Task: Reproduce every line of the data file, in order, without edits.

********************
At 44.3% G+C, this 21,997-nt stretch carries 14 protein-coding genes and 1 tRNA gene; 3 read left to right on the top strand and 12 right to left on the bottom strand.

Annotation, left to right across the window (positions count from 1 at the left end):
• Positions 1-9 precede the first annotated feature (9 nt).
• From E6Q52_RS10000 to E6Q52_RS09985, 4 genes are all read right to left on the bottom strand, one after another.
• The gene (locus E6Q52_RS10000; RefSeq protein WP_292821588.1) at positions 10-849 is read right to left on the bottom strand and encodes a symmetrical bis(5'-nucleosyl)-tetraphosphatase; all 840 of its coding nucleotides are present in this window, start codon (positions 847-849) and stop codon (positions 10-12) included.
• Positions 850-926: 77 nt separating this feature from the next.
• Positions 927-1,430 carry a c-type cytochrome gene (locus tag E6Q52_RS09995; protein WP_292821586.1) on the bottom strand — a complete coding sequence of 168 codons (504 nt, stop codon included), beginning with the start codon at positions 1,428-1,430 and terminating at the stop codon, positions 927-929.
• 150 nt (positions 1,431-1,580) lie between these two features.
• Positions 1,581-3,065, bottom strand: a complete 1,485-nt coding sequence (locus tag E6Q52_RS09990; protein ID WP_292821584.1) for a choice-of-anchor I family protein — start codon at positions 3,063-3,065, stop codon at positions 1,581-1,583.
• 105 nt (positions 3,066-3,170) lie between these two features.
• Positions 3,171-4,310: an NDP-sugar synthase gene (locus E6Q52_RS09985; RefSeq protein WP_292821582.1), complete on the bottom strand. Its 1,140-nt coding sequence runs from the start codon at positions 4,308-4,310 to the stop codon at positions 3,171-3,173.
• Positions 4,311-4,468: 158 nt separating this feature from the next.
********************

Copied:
At 44.3% G+C, this 21,997-nt stretch carries 14 protein-coding genes and 1 tRNA gene; 3 read left to right on the top strand and 12 right to left on the bottom strand.

Annotation, left to right across the window (positions count from 1 at the left end):
• Positions 1-9 precede the first annotated feature (9 nt).
• From E6Q52_RS10000 to E6Q52_RS09985, 4 genes are all read right to left on the bottom strand, one after another.
• The gene (locus E6Q52_RS10000; RefSeq protein WP_292821588.1) at positions 10-849 is read right to left on the bottom strand and encodes a symmetrical bis(5'-nucleosyl)-tetraphosphatase; all 840 of its coding nucleotides are present in this window, start codon (positions 847-849) and stop codon (positions 10-12) included.
• Positions 850-926: 77 nt separating this feature from the next.
• Positions 927-1,430 carry a c-type cytochrome gene (locus tag E6Q52_RS09995; protein WP_292821586.1) on the bottom strand — a complete coding sequence of 168 codons (504 nt, stop codon included), beginning with the start codon at positions 1,428-1,430 and terminating at the stop codon, positions 927-929.
• 150 nt (positions 1,431-1,580) lie between these two features.
• Positions 1,581-3,065, bottom strand: a complete 1,485-nt coding sequence (locus tag E6Q52_RS09990; protein ID WP_292821584.1) for a choice-of-anchor I family protein — start codon at positions 3,063-3,065, stop codon at positions 1,581-1,583.
• 105 nt (positions 3,066-3,170) lie between these two features.
• Positions 3,171-4,310: an NDP-sugar synthase gene (locus E6Q52_RS09985; RefSeq protein WP_292821582.1), complete on the bottom strand. Its 1,140-nt coding sequence runs from the start codon at positions 4,308-4,310 to the stop codon at positions 3,171-3,173.
• Positions 4,311-4,468: 158 nt separating this feature from the next.